A multi-vector foreign policy has been a hallmark of India ever since the country gained independence in 1947. To this very day, New Delhi has been trying to stick to this line. Whether to stand for a multipolar world together with Moscow and Beijing … or to join the US, Japan and Australia and form a ‘quadripartite alliance’ to contain China”  – this is the way the situation is seen by some segments of India’s political establishment. The growing uncertainty of the existing international system is one of the objective trends of the past few decades, and India is just one of many countries simultaneously participating in several rival coalitions, whose real  goals often contradict each other.

 From our partner International Affairs

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Looming Humanitarian Crisis – Millions May Die in Afghanistan

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A mother and her child in the Haji camp for internally displaced people in Kandahar, Afghanistan. © UNICEF Afghanistan

There is a dire need for massive funds transfer to Afghanistan in present circumstances where banks and businesses have collapsed, the hunger crisis is also rising while the prices of basic commodities like shelter, fuel, and food have increased. There is a clear warning from World Health Organization (WHO) that within one year over 3 million children may suffer from malnutrition. UN World Food Program has also issued multiple warnings of deteriorating food insecurity in Afghanistan. The Winter season will also become too risky for the survival of one million children as the temperature will drop to an extremely low level. 

There are numerous cases of acute shortage of money, where families are compelled to even sell their babies and daughters as child brides. Public hospitals are facing a shortage of medical equipment; the nurses and doctors are not paid prompting them to quit. The majority of Afghans want to move to other countries for life security and a better future. Heavy human traffic from Afghanistan has gathered on borders with Iran and Pakistan. UNHCR has called on authorities of Afghan neighboring countries to cease the forced return of Afghans, noting that many of them may require refugee protection.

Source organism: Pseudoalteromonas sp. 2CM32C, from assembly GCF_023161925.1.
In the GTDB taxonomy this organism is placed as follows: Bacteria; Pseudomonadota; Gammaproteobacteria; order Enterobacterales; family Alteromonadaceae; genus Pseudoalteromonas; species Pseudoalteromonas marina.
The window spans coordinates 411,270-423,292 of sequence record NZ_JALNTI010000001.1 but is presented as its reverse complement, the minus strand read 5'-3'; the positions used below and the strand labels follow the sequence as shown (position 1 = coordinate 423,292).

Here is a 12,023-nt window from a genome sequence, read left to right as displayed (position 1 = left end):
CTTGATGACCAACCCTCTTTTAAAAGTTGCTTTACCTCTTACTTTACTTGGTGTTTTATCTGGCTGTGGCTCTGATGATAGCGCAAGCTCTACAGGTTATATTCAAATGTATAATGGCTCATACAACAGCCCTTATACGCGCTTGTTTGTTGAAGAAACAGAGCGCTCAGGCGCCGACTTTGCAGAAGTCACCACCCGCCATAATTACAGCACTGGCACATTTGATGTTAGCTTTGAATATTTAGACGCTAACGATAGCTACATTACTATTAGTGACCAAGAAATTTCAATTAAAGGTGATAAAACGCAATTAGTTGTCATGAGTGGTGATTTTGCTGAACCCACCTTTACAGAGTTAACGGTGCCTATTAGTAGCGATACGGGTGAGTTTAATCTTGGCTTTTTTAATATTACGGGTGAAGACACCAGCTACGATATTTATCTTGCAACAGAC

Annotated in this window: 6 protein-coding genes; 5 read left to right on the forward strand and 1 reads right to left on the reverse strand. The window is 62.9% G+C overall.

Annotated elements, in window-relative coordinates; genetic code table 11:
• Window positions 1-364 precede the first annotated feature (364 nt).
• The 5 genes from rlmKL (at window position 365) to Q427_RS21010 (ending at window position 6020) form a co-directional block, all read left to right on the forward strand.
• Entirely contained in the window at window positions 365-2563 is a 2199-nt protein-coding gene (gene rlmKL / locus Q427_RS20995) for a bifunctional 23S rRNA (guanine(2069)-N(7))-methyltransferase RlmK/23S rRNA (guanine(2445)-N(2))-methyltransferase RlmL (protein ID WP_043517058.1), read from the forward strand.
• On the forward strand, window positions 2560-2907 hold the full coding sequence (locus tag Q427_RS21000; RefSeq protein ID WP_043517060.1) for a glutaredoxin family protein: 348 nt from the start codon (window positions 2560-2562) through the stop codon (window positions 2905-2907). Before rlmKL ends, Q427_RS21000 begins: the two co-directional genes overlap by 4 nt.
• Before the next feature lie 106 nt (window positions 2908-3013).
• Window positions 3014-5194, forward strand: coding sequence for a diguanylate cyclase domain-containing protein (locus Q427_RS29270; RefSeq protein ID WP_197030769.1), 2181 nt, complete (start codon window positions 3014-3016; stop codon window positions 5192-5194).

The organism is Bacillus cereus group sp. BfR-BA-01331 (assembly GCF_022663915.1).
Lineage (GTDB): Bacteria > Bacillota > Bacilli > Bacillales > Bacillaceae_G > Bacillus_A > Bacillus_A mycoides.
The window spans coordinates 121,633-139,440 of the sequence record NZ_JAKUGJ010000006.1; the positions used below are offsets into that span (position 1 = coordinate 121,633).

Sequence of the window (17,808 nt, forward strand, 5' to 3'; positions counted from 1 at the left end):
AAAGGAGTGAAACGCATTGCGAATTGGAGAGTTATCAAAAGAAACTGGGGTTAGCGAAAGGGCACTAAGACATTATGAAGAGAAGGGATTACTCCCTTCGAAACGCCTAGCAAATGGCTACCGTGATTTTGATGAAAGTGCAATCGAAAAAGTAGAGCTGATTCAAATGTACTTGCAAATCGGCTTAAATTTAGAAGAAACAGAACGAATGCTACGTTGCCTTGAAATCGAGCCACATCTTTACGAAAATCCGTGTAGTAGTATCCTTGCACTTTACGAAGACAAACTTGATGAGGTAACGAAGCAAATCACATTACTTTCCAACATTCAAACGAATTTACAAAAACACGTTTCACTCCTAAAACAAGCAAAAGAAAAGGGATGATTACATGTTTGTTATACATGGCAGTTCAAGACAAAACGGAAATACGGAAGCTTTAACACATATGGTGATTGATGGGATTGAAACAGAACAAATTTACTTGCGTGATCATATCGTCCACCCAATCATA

The private sector, which works for the progress of the country, has halted due to uncertainty. There is a serious and shocking analysis by UNDP that by July next year 97% of the Afghan population may fall under the poverty line. Millions of people are living hand to mouth and will face harsher economic crises due to troubling economies. 

Even $1.29 billion aid, recently announced from US and EU for Afghanistan & its refugees living in surrounding countries cannot solve the economic crisis permanently. This aid will only be able to postpone the human disaster for some time but it is not a permanent solution.

The world’s best economists are constantly warning that the present economic situation will lead to anarchy and chaos in Afghanistan. Abdallah Al Dardari, UNDP’s Afghanistan head, said, “I’m comparing Afghanistan with Venezuela, Lebanon, and so on; we haven’t seen such an immediate, abrupt drop”.

After the Taliban took control of Afghanistan, the first step by the Biden administration was to freeze the $9.5 billion foreign reserves. Taliban recently called on the US delegation in Doha for the unconditional and immediate unfreezing of Afghanistan’s financial assets.

IMF has also warned that this year Afghan economy will get contracted to 30%. During Ghani’s government, US aid accounted for 75% of the government budget and 45% of the country’s GDP. The majority of sectors of Afghanistan were run by foreign aid including a majority of public-sector jobs in the medical, teaching, policing, and legal sectors.

From the last few months, the life of millions of daily wagers/ working class has become hopeless. They gather in various downtowns for the sake of work but as the construction industry has halted so they get back without getting any work. They are unable to buy food for themselves and their families and live miserable lives. Another fact of the matter is that Afghanistan has long been dependent on imports of basic utensils.

In Ashraf Ghani’s government, the Afghan economy was fragile because of poverty and corruption. Customs, administration, and traffic officers, who have gone unpaid for months, are asking for more bribes. Things have become highly disorganized in all segments of the country.

Taliban have placed withdrawal limits on currency ranging from 200-400$ per week to counter complete currency collapse. Taliban have appealed to fill its billions of dollars vacuum from Qatar, Turkey, Pakistan, and China. Taliban are also pressing the US for the release of its frozen funds and they think that the humanitarian crisis in Afghanistan is increasing as a result of their frozen funds. Afghans are facing a shortage of crucial goods due to trade disruptions and the collapse of financial services which have supplemented traders’ woes that depend on U.S. dollars and bank loans for imports. Issuance of sanctions’ exemption, by the Biden administration at the end of September to ease out the process of aid, is still not enough.